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Thread: The Landmarks Preservation Commission

  1. #331
    In the long run... londonlawyer's Avatar
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    Beautiful structure.

  2. #332
    NYC Aficionado from Oz Merry's Avatar
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    Possible East Village Historic District Gets A Few Buildings Bigger

    Tuesday, May 31, 2011, by Sara Polsky



    The Landmarks Preservation Commission set the boundaries late last month for two potential East Village Historic Districts meant to preserve the neighborhood's 19th-century residential buildings. The first version of the bigger of the two historic districts encompassed nearly 300 buildings, but that wasn't quite enough for some preservation-minded East Villagers, who lobbied the LPC to expand its study area.

    Victory! Above in pink, the add-ons along Avenue A, East 6th Street, Second Avenue, and East 2nd Street. The specific buildings include 101 Avenue A, a tenement that has been a German social hall and a drag performance art space (er, not at the same time), and the former magistrates court/current film archive at 32 Second Avenue. There's still plenty of room for modifications before the LPC makes an official decision, but things are looking good for Team Preservation.

    News: East Village Landmarks Expansion! [GVSHP]

    http://ny.curbed.com/archives/2011/0...ngs_bigger.php

  3. #333
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    Downtown Preservationists Fight to Save 1920s Community Center

    The historic building at 105-107 Washington St. served the neighborhood's diverse population.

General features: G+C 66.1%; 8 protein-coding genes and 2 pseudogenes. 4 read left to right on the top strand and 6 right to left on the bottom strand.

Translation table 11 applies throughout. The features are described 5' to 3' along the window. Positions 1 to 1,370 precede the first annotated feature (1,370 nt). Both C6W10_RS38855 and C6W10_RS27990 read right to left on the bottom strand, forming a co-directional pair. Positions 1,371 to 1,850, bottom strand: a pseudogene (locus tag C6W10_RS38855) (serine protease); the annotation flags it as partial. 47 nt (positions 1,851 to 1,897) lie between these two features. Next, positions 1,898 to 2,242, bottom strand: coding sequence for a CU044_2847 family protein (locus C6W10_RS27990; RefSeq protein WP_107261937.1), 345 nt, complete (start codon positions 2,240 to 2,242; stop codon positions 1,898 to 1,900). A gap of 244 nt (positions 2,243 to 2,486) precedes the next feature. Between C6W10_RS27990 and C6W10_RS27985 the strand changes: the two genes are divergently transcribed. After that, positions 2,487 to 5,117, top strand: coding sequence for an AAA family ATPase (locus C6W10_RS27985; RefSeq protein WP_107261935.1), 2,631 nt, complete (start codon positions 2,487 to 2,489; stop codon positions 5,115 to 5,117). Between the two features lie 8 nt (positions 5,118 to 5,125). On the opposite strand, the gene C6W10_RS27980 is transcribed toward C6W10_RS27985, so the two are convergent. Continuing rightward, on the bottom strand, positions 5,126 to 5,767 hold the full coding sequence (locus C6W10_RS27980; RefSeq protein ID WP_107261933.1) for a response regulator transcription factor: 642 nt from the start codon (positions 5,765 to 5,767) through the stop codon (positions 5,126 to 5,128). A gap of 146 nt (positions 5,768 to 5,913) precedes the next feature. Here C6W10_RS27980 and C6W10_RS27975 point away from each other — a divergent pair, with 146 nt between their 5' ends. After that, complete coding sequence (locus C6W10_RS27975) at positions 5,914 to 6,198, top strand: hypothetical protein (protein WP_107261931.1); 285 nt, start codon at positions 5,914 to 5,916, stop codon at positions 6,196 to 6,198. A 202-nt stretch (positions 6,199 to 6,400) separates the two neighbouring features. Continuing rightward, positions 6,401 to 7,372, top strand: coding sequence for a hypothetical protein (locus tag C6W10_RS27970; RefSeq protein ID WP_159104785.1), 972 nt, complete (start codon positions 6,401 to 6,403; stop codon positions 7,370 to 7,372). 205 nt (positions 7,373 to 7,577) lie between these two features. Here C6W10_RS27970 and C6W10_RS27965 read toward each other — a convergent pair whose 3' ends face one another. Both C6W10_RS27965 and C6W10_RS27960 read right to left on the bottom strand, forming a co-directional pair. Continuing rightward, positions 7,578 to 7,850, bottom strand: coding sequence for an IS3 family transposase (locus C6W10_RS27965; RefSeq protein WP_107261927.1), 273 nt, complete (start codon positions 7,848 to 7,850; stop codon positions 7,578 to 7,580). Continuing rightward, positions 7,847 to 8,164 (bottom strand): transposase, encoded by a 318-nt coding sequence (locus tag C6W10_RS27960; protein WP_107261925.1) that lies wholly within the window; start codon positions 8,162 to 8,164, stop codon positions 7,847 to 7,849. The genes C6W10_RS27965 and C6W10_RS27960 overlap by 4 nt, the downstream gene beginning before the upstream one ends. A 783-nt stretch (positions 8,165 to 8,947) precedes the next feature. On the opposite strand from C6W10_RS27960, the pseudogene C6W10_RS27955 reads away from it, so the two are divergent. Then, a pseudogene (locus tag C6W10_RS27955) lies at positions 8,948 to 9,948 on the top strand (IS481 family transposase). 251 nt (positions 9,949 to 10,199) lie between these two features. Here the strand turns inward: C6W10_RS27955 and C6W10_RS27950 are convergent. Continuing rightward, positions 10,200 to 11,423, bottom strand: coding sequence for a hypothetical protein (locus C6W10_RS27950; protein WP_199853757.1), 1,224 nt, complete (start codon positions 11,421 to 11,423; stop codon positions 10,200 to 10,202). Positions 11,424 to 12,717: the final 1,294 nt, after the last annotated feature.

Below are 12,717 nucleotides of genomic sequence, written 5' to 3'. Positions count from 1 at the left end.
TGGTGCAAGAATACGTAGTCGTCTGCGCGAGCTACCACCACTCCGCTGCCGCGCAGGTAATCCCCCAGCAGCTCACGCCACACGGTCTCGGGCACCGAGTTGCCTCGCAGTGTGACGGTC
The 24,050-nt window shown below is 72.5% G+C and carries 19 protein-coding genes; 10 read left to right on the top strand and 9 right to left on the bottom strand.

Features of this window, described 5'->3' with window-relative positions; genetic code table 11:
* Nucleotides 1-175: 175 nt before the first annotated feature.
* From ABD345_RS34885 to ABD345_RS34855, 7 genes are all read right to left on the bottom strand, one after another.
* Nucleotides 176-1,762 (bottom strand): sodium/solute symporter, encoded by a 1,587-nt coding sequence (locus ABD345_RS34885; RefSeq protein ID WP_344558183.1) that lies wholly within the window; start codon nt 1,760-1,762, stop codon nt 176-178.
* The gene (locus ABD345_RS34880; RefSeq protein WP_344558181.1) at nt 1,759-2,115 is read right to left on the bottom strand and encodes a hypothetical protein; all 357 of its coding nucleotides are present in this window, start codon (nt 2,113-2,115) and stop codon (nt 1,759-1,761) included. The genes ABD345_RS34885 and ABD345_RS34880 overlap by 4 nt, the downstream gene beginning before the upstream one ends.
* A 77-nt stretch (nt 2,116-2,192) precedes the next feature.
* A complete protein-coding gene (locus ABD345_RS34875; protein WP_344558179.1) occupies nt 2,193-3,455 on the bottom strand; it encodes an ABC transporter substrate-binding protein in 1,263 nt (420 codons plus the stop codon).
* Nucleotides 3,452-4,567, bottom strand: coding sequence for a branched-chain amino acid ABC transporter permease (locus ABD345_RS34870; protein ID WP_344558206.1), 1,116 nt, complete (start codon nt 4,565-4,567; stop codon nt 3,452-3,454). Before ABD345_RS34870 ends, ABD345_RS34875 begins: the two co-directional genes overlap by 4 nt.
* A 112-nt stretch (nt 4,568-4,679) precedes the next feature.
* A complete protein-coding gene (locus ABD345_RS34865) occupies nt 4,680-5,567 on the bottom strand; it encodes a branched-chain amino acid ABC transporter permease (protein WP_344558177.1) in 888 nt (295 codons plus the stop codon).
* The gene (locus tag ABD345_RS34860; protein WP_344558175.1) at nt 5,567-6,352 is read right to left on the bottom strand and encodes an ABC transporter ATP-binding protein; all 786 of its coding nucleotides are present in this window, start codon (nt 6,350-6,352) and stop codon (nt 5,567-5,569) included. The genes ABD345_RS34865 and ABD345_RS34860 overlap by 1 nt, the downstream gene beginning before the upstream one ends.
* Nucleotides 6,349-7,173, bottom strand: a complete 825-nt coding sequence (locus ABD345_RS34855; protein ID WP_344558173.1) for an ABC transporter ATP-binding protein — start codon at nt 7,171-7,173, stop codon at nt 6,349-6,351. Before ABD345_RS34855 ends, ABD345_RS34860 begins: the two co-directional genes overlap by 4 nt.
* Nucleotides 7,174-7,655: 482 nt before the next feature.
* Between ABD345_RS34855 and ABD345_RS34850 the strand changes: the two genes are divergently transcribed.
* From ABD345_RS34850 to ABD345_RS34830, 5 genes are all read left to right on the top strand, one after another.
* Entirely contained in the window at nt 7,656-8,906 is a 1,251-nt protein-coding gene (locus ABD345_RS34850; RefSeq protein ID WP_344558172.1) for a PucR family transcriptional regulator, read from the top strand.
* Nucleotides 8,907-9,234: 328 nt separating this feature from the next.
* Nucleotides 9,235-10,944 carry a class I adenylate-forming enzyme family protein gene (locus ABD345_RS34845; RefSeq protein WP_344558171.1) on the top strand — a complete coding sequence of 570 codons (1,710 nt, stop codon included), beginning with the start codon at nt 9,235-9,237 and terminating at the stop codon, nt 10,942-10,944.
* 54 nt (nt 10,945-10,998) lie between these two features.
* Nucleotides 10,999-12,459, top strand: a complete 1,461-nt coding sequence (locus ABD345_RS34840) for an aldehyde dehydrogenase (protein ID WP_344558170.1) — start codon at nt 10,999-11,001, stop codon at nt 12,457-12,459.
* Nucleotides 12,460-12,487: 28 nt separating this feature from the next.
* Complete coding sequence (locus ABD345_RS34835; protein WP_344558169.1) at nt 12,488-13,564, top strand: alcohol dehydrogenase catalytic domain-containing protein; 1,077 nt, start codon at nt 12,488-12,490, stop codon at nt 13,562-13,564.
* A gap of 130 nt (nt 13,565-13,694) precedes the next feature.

By Julie Shapiro




    A 1940 photo shows 105-107 Washington St., center.





    FINANCIAL DISTRICT — Preservationists are rallying to save a lower Manhattan building that once served as a community center for a diverse array of early 20th-century immigrants.

    Mary Dierickx, a historic preservation consultant, is leading the effort to landmark 105-107 Washington St., the former Downtown Community House, which was built in the 1920s to offer social services to the burgeoning residential population near the Hudson River docks.

    "105-107 Washington Street is one of the last vestiges of a vibrant multi-ethnic late 19th and 20th century community," Dierickx said. "The handsome colonial revival-style settlement house is in danger of demolition and deserves protection."

    However, the city has no plans to landmark the five-story brick building just south of the World Trade Center site.

    The Landmarks Preservation Commission has examined the case twice over the past 10 years and both times found it did not merit designation, said Lisi de Bourbon, spokeswoman for LPC.
    "There are other, better examples of the settlement house movement," de Bourbon said Friday. "It lacks certain architectural distinction."

    Community Board 1's Landmarks Committee disagreed and voted unanimously Thursday night to ask the city to landmark the building.

    "It's a very important [part] of the fabric of downtown Manhattan," said Noel Jefferson, a member of the committee.

    The Downtown Community House was designed by architect John F. Jackson, who is best known for designing dozens of YMCA buildings across the country.

    Former Gov. Al Smith laid the $300,000 building's cornerstone in 1925, and it opened in 1926 with a health clinic, a library, an auditorium, a nursery and a dressmaking school. It served at least 16 nationalities, including Syrians, Greeks and Armenians, in the diverse neighborhood then known as Bowling Green Village, Dierickx said.